Norwood Road, West Norwood
|OS grid reference||TQ325715|
|Ceremonial county||Greater London|
|Sovereign state||United Kingdom|
West Norwood is a largely residential area of south London within the London Borough of Lambeth, located 5.4 miles (8.7 km) south south-east of Charing Cross. The centre of West Norwood sits in a bowl surrounded by hillsides on its east, west and south sides. From many parts of the area, distant views can be seen, of places such as the City of London, Canary Wharf and Crystal Palace.
West Norwood includes some or all of three Wards of the London Borough of Lambeth – Gipsy Hill, Knights Hill and Thurlow Park. Each of these wards is represented on Lambeth Council by three councillors.
The area is well served by public transport with these National Rail stations at each end of the main shopping area in Norwood Road, providing the services shown to central London and beyond:
Trains also run from both these stations to a variety of destinations further south of the centre of London.
Other nearby railway stations are:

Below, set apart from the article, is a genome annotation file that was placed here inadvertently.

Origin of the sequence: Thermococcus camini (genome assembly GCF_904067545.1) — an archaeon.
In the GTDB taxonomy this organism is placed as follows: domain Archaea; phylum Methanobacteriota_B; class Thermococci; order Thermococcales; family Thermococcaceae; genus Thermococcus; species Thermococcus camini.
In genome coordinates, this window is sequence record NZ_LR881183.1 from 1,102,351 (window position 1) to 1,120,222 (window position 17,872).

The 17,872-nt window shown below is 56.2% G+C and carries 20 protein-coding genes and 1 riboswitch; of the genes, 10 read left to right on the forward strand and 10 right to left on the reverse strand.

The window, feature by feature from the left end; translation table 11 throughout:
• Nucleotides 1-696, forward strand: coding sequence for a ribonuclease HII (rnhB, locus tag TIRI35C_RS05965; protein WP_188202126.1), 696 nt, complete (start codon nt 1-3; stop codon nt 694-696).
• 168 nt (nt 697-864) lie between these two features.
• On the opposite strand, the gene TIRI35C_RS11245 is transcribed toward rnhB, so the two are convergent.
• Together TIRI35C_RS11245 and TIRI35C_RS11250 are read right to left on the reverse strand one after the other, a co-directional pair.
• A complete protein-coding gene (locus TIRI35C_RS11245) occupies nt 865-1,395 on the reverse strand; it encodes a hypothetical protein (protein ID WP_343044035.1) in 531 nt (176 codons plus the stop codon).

The tube stations closest to West Norwood are at Brixton and Balham, both of which can be reached by bus and, in the case of Balham, also by train.
Eight daytime bus routes and two night-time routes serve the area. West Norwood bus garage is located at Ernest Avenue.
The South Circular (A205) passes close by at Tulse Hill and Streatham High Road (A23) is about one mile to the west of the centre of West Norwood.
The primary and secondary schools listed below are in West Norwood.
There are a large number of other publicly funded and also private schools within a short distance of West Norwood.
"Norwood" recalls the "Great North Wood", a name that was formerly used for the hilly and wooded area to the north of Croydon. Before 1885 West Norwood station and the surrounding area was known as "Lower Norwood", reflecting its being at a lower altitude than Upper Norwood.
John Rocque's 1745 map of London and the surrounding area includes the Horns Tavern at Knight's Hill, opposite what is now the main entrance to West Norwood station, with a largely undeveloped valley stretching to 'Island Green' in the north, approximately where Herne Hill railway station stands now. The enclosure map of 50 years later shows that little of the original woodland remained by then, other than a few coppices.
The future development of West Norwood was assisted by the Lambeth Manor Enclosure Act of 1806. Much of the land covered by this Act was owned either by the Archbishop of Canterbury or by Lord Thurlow, who died in the same year.
Most of the current main roads were either ancient or laid out in accordance with the provisions of the enclosure award. The River Effra ran alongside the current Elder Road, in a northerly direction, and was prone to flooding.